UNESCO chief Audrey Azoulay was to visit reconstruction projects and meet top officials including Prime Minister Mohammed Shia al-Sudani and President Abdel Latif Rachid.
Years of war and insurgency have taken a heavy toll on Iraq's many Mesopotamian, Islamic and Christian treasures including six UNESCO World Heritage sites.
"This visit is dedicated to reconstruction in Iraq," said a spokesman for the UN Educational, Scientific and Cultural Organization which funds several projects in Iraq.
Iraq's antiquities have been extensively looted, often by organised crime groups, since the 2003 US-led invasion that toppled Saddam Hussein.
The national museum in Baghdad, which displayed many ancient relics, was not spared during the invasion when many treasures were stolen.
More damage was done during the brutal rise of the Islamic State group a decade later and the battle to dislodge it which devastated large areas in the northern city of Mosul.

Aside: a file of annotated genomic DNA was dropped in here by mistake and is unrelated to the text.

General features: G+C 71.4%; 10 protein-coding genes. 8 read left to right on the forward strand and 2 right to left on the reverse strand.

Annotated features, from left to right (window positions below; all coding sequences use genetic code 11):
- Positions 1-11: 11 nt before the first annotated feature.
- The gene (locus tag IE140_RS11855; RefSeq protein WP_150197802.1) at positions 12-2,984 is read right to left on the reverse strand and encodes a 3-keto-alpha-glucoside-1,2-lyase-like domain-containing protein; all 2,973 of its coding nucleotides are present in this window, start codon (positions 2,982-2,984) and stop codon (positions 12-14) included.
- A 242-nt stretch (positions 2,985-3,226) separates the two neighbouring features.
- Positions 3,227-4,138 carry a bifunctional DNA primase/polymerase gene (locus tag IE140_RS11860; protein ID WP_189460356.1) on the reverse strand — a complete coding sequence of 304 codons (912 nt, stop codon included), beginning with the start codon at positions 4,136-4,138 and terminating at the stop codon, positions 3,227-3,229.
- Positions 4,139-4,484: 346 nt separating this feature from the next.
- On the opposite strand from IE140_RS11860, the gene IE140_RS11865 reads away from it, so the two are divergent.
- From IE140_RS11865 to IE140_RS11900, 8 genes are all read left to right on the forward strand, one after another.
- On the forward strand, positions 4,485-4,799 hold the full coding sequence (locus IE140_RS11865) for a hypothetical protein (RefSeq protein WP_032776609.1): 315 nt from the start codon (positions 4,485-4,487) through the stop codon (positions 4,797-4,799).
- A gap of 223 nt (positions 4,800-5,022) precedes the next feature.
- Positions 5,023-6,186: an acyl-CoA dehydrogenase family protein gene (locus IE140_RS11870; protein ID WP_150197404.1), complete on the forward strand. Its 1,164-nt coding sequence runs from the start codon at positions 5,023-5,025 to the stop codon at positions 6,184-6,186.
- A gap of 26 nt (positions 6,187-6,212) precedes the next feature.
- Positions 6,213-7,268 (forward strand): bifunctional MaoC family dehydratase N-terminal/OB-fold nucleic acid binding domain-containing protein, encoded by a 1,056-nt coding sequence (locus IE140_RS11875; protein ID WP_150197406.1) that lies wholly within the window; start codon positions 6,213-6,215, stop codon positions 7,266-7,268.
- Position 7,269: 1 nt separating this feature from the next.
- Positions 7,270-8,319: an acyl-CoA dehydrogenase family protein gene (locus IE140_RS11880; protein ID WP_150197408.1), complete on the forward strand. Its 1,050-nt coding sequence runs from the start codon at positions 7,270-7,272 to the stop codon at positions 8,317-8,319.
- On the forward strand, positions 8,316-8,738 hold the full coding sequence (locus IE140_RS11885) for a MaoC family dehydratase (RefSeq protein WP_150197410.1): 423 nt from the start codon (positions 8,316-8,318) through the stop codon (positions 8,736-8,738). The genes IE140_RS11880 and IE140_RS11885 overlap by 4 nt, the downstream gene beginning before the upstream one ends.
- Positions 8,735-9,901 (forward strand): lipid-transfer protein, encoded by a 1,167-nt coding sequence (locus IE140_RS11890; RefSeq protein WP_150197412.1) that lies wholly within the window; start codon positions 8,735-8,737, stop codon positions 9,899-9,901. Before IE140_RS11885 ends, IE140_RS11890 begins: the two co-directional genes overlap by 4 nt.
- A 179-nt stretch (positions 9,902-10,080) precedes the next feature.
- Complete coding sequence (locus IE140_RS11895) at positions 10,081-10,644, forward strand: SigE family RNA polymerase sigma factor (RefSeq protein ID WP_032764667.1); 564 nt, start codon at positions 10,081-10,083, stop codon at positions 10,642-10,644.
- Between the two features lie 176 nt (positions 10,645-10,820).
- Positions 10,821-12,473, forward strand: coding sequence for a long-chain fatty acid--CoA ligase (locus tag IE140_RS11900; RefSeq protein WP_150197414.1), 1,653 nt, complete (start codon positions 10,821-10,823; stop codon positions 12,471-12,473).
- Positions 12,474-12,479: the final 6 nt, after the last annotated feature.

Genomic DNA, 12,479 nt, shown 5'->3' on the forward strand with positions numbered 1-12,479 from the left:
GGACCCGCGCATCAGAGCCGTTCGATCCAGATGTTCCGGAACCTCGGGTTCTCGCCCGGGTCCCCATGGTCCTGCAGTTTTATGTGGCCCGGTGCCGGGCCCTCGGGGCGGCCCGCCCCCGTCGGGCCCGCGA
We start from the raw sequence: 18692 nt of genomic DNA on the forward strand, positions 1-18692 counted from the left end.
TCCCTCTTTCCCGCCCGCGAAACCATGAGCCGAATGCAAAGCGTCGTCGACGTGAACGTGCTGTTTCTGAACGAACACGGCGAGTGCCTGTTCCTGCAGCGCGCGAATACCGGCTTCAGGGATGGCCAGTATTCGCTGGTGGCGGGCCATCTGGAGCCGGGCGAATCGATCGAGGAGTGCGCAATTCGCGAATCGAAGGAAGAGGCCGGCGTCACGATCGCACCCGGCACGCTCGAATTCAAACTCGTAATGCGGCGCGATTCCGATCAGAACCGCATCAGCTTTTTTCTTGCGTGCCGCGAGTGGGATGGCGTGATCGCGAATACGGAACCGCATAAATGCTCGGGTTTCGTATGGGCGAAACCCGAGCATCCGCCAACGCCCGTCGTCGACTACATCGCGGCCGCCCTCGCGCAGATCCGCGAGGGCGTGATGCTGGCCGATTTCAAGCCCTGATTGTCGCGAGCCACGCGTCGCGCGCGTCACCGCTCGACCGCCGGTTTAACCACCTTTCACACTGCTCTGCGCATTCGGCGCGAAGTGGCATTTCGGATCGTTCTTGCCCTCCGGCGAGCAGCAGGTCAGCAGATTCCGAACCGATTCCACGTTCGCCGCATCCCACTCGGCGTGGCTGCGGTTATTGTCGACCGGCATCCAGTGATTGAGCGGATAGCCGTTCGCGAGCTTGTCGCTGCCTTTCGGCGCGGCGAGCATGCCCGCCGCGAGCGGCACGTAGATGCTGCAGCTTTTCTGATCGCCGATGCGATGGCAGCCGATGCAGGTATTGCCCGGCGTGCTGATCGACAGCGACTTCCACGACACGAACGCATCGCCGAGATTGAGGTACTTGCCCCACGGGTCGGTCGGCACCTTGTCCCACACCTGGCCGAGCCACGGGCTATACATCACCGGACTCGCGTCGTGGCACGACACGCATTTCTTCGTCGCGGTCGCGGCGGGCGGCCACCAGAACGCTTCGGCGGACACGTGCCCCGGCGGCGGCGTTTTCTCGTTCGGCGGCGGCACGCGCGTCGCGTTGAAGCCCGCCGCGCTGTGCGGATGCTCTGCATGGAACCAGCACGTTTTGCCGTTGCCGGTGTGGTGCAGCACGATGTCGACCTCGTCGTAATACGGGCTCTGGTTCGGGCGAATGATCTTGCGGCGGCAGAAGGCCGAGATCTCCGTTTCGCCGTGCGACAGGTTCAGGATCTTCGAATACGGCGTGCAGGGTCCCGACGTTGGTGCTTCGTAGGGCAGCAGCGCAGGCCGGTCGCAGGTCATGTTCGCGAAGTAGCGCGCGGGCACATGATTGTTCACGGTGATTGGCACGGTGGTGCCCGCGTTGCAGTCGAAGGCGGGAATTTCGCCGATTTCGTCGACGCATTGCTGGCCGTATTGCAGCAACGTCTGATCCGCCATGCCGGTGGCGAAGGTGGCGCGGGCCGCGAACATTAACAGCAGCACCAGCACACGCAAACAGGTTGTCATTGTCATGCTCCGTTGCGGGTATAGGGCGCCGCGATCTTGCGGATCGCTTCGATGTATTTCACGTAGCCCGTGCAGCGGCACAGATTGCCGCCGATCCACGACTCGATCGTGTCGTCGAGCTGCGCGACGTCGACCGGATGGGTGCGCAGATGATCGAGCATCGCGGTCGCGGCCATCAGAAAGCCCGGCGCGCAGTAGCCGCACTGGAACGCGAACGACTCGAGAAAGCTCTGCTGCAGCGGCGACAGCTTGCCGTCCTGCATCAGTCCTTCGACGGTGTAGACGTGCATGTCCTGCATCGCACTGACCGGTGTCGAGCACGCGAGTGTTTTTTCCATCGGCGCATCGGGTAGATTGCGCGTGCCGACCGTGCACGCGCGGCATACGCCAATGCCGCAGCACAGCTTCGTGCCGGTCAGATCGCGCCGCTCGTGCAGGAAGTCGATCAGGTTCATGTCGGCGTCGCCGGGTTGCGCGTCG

UNESCO will examine how to help Iraq maintain its ancient heritage and put the spotlight back on its culture, the agency's spokesman told AFP.
Azoulay will on Monday tour Iraq's national museum and the historic centre of Baghdad, including the famed Al-Mutanabi streets, home to generations of booksellers.
Iraq saw the rise and fall of pre-Islamic civilisations, including Babylon in ancient Mesopotamia -- often dubbed the cradle of civilisation, where writing first flourished.
UNESCO has also declared natural heritage sites in Iraq, including the southern marshlands fed by the Euphrates and the Tigris rivers.
The vast wetlands have also been put at severe risk, including by draining under Saddam's regime and by climate change and upstream dam construction.
Azoulay will on Tuesday visit Mosul where UNESCO funds major reconstruction projects.
On Wednesday she will head to Arbil, capital of the autonomous region of Kurdistan and home to an ancient citadel that is also a UNESCO World Heritage Site.